Kyle Cease’s new album, I Highly Recommend This, has done what no human or thing has ever done for me: affirmed my disdain for nutmeg.
Do you hate nutmeg too? Kyle Cease invites it. Cease jokes early in his album, “No one’s said this: ‘Oooh, let’s put some nutmeg up in this motherfucker!’ No one has said that ever about nutmeg.”
But even if you are a nutmeg fanatic, you should pick up Cease’s latest album.
Cease is part celebrity impersonator and part professional make-beliver. His make-believing skills are beyond that of any comic I have ever heard. On one track, he combines his talents by setting a scene where Barney, the Pillsbury Dough Boy and Julia Child are in involved in a dispute over a tennis match. The impressions are spot on and the scene, I would venture to say, has never been imagined, let alone recorded onto a comedy album, by any one except Cease.
You’ll have to pick up the CD for more scenarios, but track 11, titled “Universal Studios, Catalina Island,” is a stand out hit. He goes through a series of options that would be worse than taking a boat back from Catalina Island which are all hilarious. This is definitely not-to-be-missed.
Cease creates an easy going rapport with his audience members which draws the listener in, putting oneself in the mindset of the live audience members. Cease jokes around with the audience as if they are collectively his younger sibling. A man in the audience yells out at the beginning and Cease teases, “That guy just fucking heckled me and he just made it onto the CD… Track one will be ‘Asshole’ and it will be that guy yelling.” Lo and behold, the first track is called “The A-Hole.”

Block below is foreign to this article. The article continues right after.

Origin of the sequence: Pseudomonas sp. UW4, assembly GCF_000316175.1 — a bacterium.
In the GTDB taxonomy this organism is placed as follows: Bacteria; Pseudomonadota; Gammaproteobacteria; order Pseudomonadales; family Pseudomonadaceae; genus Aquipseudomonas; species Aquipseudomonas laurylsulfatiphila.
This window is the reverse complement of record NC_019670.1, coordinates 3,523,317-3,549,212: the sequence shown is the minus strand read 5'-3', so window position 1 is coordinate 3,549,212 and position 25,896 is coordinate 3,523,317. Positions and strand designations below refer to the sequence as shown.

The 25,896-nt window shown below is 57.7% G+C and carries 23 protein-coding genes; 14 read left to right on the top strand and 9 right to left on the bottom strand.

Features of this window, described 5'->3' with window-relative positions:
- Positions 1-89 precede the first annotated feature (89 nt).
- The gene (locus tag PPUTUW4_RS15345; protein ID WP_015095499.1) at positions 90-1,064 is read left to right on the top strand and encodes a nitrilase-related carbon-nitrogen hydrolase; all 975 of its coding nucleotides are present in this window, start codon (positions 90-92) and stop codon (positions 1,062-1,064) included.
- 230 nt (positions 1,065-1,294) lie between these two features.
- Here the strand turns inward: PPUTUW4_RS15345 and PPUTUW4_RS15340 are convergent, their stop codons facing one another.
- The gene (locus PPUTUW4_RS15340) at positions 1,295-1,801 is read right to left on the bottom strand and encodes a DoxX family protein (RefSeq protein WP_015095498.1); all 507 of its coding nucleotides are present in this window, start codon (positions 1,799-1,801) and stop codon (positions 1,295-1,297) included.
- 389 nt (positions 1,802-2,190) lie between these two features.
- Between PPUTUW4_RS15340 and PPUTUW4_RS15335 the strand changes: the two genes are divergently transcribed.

Cease’s jokes are imaginative and smart. One of the most clever jokes on the album expresses frustration with old ladies. Cease admits that hearing an old woman say, “Well I never” is one of his biggest pet peeves.
Make sure you are paying attention because Cease has the tendency to switch topics fairly quickly. His quickness keeps the listener feeling upbeat and alert. Often, the transitions are not in any way related. During these abrupt transitions, Cease’s style is reminiscent of Dimitri Martin’s schtick. Though, Cease has created a persona which is all his own. He even includes an interpretation of Pillsbury Dough Boy which is relentless and even kind of dirty. Quite a new perspective on the squealing cartoon from yesteryear.
He does say “tourists” weird though.
About the Author: Christine refuses to sing the made up "So good's" in public renditions of "Sweet Caroline" and will ask you at inappropriate times if it is okay for her to pet your dog. You can also follow her on Twitter: @bawdybynature.